My favorite part about (most of) the museums in London is that they’re FREE. Not because I don’t value learning or museums in general, but because this takes off the pressure to see everything in one day, in one go.  Which means if you have 20 minutes, you have time to see the Rosetta Stone, the second best collection of Egyptian artifacts (Cairo is, logically, a bit better), pieces off the Parthenon, as well as the same artifacts that inspired Percy Bysshe Shelley and John Keats to write some of their most famous poems.

3-Albertopolis–

This is an area of South Kensington so called because almost every important building you see was created by Prince Albert, or in his memory. If you don’t know, Albert was Queen Victoria’s husband. He urged the purchase of this area of London with the profits from the Great Exhibition of 1851, and tons of public buildings were erected on it. It’s a major cultural center and there is truly something for everything. Attractions include the Albert Memorial, the Science Museum, the Victoria & Albert Museum, the Natural History Museum, and the Royal Albert Hall.

4-The Royal Parks–

I can’t narrow it down to just one, but there are lots of parks in London. The Royal Parks refers to the areas technically hereditary property of the crown. These were hunting grounds for the monarchy back in the day. My favorite’s include Hyde Park, St. James’, and Regent’s, but really the point of these parks is just to have some green space in the city. It’s a really green city, with small parks and squares dotted around everywhere. On the first proper Spring day, you see people in droves, sitting in the grass with their shoes off, reading or sleeping or eating picnics. It’s lovely.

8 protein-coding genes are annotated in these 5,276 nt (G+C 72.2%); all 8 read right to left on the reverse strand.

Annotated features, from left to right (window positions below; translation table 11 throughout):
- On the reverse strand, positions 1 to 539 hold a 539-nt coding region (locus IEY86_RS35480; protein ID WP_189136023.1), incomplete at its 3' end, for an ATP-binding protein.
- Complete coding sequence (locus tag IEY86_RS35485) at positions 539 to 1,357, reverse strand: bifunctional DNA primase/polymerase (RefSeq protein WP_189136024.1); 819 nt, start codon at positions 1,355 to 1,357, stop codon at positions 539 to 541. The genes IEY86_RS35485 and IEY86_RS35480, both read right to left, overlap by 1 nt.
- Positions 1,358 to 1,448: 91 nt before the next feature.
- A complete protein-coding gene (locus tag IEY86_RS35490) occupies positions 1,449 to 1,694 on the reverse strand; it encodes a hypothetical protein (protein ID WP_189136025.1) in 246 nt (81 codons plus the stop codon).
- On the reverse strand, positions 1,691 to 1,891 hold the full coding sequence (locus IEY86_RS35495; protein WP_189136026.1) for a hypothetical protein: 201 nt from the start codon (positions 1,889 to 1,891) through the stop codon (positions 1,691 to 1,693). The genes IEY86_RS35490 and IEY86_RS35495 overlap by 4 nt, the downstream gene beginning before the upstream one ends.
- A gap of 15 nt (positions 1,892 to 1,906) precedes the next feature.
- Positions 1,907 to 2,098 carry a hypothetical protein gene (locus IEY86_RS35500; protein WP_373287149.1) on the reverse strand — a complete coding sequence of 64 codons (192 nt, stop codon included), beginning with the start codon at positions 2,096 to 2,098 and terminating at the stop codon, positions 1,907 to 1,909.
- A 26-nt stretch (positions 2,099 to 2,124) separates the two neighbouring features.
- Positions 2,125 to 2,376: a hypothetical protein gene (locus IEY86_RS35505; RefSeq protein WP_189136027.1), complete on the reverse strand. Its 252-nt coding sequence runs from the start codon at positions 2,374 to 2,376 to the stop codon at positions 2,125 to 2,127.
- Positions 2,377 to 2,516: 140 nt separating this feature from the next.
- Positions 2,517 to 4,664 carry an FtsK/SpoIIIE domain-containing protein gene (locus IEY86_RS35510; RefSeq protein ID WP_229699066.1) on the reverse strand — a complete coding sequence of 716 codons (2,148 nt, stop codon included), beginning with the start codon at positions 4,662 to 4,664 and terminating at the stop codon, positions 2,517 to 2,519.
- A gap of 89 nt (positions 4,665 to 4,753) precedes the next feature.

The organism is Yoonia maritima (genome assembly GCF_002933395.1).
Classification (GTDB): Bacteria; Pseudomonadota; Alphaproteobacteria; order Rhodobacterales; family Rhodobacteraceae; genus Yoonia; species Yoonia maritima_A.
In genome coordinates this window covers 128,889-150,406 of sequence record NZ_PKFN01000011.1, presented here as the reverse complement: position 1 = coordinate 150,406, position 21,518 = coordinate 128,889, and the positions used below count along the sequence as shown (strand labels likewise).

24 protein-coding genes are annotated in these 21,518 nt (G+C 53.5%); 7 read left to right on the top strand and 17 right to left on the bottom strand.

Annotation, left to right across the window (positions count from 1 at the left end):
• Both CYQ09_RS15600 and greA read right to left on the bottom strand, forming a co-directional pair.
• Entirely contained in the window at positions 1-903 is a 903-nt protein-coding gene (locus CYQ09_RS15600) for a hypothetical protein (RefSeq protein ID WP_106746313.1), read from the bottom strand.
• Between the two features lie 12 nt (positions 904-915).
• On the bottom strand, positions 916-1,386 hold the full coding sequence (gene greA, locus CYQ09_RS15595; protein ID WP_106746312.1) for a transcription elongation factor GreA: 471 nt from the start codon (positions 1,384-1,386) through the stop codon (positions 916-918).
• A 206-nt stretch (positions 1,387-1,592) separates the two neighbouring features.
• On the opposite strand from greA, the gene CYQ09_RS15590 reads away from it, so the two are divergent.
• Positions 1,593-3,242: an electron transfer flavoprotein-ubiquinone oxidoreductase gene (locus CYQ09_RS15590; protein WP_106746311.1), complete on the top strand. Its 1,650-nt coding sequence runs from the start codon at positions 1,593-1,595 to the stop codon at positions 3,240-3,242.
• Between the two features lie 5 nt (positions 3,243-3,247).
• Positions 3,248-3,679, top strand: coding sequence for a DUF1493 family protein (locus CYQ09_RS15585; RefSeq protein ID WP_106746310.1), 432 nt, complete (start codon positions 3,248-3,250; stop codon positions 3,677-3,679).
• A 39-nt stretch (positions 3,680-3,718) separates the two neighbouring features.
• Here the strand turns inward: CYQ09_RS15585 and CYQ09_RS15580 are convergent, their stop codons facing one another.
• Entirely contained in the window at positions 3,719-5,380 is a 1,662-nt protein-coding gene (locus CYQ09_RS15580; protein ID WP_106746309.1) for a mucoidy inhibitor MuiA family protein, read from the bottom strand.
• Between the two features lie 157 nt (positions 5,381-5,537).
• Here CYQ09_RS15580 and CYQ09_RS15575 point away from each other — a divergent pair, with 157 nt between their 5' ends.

5-The South Bank.

None of the individual attractions of the South Bank are my favorite things in London, but if you add them together, along with the view of the Thames, the street performers, and the Saturday flea markets, it’s an awesome atmosphere. Skip the lines and just spend the afternoon walking. If you start from the Tower Bridge, you can walk past City Hall (called Darth Vader’s helmet b/c of its shape), past the reconstructed Globe theatre and the Tate Modern museum (worth a glance, even if you don’t get modern art), past Waterloo station and into the ‘culture complex’ which contains the National Theatre, galleries, festival halls, dining, the British Film Institute, past the Eye, the aquarium, and all the way to Westminster Bridge with its infamous views.  After that long walk, take in dinner and then hit a show at the National, or walk a few blocks to the Old Vic.  Trust me, that’s a good day right there.

Honorable mention–St. Paul’s Cathedral and the Millenium Bridge, Chancery Lane and the Royal Courts of Justice, Kensington Palace, Hampstead Heath.

My top 5 to AVOID:

1-The changing of the guard at Buckingham Palace

I think the palace is worth a look, but I fail to see the attraction of crowding around tons of people to watch a very sophisticated shift change.